Soon another guy came on his bike, with his little boy on the handlebars. He was interested in the work, but he mostly walked about hunting for worms (plaga) on our mIlo plants.  It seemed as though he wanted to bring our spirits down, or maybe just to show off his ability to find problems.

A day or so later, another guy came bicycling out to us. He was Don Andres. He looked like the friend-turned-enemy bad guy in an old western. He got right to the point – he wanted work. He needed work, and he was the guy to do the work. Instead of hiring a tractor to spray our weeds (it was absolutely necessary – they were growing faster than the milo), we hired Peña and Don Andres. From our point of view, it was a good move. The tractor would have finished the spraying job in a half-day. It took the two men nearly two weeks. But, we figured, we were investing money in the town, and not in a big-time farmer and his equipment. As the days went by, we were impressed by the work the two men did.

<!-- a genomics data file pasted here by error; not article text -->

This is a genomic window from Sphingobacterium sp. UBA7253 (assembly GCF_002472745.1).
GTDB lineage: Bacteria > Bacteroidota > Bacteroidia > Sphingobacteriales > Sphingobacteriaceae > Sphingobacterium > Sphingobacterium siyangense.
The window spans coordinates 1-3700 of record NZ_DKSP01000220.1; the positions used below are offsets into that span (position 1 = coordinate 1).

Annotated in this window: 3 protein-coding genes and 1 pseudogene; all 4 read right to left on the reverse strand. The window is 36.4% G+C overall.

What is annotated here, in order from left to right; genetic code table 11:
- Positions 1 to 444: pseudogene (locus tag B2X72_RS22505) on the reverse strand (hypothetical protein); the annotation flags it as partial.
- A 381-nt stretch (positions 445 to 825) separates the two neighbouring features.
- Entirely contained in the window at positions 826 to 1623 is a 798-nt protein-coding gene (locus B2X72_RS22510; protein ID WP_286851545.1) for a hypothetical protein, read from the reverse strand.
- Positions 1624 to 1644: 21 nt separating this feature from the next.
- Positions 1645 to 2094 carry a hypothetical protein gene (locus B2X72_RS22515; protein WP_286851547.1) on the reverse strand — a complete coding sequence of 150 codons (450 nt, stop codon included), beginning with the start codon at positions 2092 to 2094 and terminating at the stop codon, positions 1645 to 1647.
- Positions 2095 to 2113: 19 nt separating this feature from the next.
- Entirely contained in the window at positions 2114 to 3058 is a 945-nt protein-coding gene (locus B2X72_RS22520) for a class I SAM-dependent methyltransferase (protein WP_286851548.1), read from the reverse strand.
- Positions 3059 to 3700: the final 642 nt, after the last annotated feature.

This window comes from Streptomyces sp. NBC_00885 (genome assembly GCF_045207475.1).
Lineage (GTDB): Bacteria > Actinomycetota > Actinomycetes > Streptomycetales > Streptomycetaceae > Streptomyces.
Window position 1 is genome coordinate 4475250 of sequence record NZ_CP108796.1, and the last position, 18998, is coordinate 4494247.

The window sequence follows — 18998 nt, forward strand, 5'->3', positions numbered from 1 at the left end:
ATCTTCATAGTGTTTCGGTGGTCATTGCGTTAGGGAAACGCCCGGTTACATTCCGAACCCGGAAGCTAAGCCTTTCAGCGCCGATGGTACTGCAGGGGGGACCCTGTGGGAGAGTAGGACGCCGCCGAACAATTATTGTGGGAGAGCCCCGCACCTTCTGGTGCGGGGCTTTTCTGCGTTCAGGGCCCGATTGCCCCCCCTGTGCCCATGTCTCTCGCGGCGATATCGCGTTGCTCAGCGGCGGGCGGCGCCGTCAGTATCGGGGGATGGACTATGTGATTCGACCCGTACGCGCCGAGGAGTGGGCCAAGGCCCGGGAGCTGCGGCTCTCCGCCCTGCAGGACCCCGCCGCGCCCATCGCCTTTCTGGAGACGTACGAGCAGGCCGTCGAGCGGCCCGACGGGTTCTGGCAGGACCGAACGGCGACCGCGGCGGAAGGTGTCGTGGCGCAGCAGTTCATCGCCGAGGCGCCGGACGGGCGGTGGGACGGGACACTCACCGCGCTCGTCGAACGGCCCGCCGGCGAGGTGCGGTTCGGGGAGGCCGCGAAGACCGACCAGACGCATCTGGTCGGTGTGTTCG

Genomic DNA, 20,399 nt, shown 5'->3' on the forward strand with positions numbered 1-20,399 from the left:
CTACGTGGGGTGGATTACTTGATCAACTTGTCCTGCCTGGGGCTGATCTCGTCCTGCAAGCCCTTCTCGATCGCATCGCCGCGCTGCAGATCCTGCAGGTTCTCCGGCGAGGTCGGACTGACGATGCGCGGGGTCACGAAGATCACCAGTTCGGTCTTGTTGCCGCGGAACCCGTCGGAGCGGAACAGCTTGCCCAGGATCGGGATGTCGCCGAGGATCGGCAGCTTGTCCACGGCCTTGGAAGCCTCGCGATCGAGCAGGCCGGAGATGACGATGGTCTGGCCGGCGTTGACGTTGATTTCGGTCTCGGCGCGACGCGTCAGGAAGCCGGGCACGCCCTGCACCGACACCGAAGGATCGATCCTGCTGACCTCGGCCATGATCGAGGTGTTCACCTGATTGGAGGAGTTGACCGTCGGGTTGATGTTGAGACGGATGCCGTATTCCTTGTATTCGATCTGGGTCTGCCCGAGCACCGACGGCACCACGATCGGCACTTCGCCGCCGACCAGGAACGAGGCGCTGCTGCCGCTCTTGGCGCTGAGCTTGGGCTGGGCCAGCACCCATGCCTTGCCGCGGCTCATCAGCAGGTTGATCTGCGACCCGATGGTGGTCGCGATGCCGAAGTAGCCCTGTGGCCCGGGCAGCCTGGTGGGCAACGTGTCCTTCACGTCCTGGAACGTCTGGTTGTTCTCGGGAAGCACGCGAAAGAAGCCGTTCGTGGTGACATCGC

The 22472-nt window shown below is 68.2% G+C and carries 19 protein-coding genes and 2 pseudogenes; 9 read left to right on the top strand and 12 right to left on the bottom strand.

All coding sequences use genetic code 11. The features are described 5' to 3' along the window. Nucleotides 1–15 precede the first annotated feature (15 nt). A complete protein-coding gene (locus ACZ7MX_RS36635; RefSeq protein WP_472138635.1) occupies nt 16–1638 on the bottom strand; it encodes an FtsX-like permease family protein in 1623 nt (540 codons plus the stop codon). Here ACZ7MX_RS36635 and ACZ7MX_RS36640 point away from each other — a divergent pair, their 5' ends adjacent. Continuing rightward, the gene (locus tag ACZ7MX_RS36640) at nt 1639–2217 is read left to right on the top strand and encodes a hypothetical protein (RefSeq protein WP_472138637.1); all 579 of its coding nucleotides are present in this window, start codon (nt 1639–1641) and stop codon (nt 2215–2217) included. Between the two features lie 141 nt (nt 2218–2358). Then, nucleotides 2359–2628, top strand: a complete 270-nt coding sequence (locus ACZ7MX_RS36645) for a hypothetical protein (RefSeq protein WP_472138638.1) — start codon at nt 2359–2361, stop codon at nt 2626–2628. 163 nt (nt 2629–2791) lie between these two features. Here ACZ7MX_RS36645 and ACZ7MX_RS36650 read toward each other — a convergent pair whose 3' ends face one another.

Now we are patrones, and every morning we go to the fields to manage our little crew of misfits. For days and days we filled and hauled barrels of water to the fields for the weed spray, stirred and mixed the spray. The for two more weeks we took 100-pound bags of ammonium sulfate granules and place them strategically in the field so the workers didn’t have to go too far to fill up their bags (called morrales). Being a patron (or a patrona) means you have peones working for you. That’s a word I’m having to learn to be comfortable with. But the peones are comfortable with it, even sort of bragging about their years as peones.

Chon is really good about deciding where each person should work, and about giving authority to some. He has to be very diplomatic. Right now Peña the very short man, is working with Don Andres, the man with a limp. Peña seems to sort of look out for Don Andres, filling his morro for him, and adjusts his own faster, steady pace to Don Andres’. You can see the two of them trudging along together, Don Andres’ head bobbing, and Peña floating along smoothly. There are some benefits in working the fields that just can’t be described in words.